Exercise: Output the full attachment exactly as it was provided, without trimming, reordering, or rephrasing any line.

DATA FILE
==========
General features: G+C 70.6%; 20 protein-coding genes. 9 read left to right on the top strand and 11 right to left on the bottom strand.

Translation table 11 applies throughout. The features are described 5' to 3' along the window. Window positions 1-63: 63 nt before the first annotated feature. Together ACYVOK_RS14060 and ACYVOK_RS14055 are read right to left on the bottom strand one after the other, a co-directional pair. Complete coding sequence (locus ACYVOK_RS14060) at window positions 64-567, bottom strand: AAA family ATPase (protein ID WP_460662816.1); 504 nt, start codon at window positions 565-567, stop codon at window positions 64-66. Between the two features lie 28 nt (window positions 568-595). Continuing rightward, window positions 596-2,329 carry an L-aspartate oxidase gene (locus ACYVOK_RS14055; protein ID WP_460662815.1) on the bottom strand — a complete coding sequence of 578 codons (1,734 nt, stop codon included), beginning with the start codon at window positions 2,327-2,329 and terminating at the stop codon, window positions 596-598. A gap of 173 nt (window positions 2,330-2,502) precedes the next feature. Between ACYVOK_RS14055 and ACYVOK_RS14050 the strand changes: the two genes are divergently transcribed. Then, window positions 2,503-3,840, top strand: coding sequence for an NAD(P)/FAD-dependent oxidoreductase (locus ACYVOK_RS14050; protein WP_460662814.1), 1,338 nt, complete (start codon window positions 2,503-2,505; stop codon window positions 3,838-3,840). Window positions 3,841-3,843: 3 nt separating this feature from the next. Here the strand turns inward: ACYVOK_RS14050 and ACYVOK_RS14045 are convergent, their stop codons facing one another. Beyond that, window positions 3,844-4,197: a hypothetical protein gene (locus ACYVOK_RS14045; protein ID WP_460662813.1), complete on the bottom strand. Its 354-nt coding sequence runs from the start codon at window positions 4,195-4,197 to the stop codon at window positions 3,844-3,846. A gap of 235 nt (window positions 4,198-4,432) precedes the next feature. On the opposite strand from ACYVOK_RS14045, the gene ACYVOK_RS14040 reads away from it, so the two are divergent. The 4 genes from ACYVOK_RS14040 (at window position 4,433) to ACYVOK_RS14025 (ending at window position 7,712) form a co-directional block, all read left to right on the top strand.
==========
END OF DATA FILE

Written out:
General features: G+C 70.6%; 20 protein-coding genes. 9 read left to right on the top strand and 11 right to left on the bottom strand.

Translation table 11 applies throughout. The features are described 5' to 3' along the window. Window positions 1-63: 63 nt before the first annotated feature. Together ACYVOK_RS14060 and ACYVOK_RS14055 are read right to left on the bottom strand one after the other, a co-directional pair. Complete coding sequence (locus ACYVOK_RS14060) at window positions 64-567, bottom strand: AAA family ATPase (protein ID WP_460662816.1); 504 nt, start codon at window positions 565-567, stop codon at window positions 64-66. Between the two features lie 28 nt (window positions 568-595). Continuing rightward, window positions 596-2,329 carry an L-aspartate oxidase gene (locus ACYVOK_RS14055; protein ID WP_460662815.1) on the bottom strand — a complete coding sequence of 578 codons (1,734 nt, stop codon included), beginning with the start codon at window positions 2,327-2,329 and terminating at the stop codon, window positions 596-598. A gap of 173 nt (window positions 2,330-2,502) precedes the next feature. Between ACYVOK_RS14055 and ACYVOK_RS14050 the strand changes: the two genes are divergently transcribed. Then, window positions 2,503-3,840, top strand: coding sequence for an NAD(P)/FAD-dependent oxidoreductase (locus ACYVOK_RS14050; protein WP_460662814.1), 1,338 nt, complete (start codon window positions 2,503-2,505; stop codon window positions 3,838-3,840). Window positions 3,841-3,843: 3 nt separating this feature from the next. Here the strand turns inward: ACYVOK_RS14050 and ACYVOK_RS14045 are convergent, their stop codons facing one another. Beyond that, window positions 3,844-4,197: a hypothetical protein gene (locus ACYVOK_RS14045; protein ID WP_460662813.1), complete on the bottom strand. Its 354-nt coding sequence runs from the start codon at window positions 4,195-4,197 to the stop codon at window positions 3,844-3,846. A gap of 235 nt (window positions 4,198-4,432) precedes the next feature. On the opposite strand from ACYVOK_RS14045, the gene ACYVOK_RS14040 reads away from it, so the two are divergent. The 4 genes from ACYVOK_RS14040 (at window position 4,433) to ACYVOK_RS14025 (ending at window position 7,712) form a co-directional block, all read left to right on the top strand.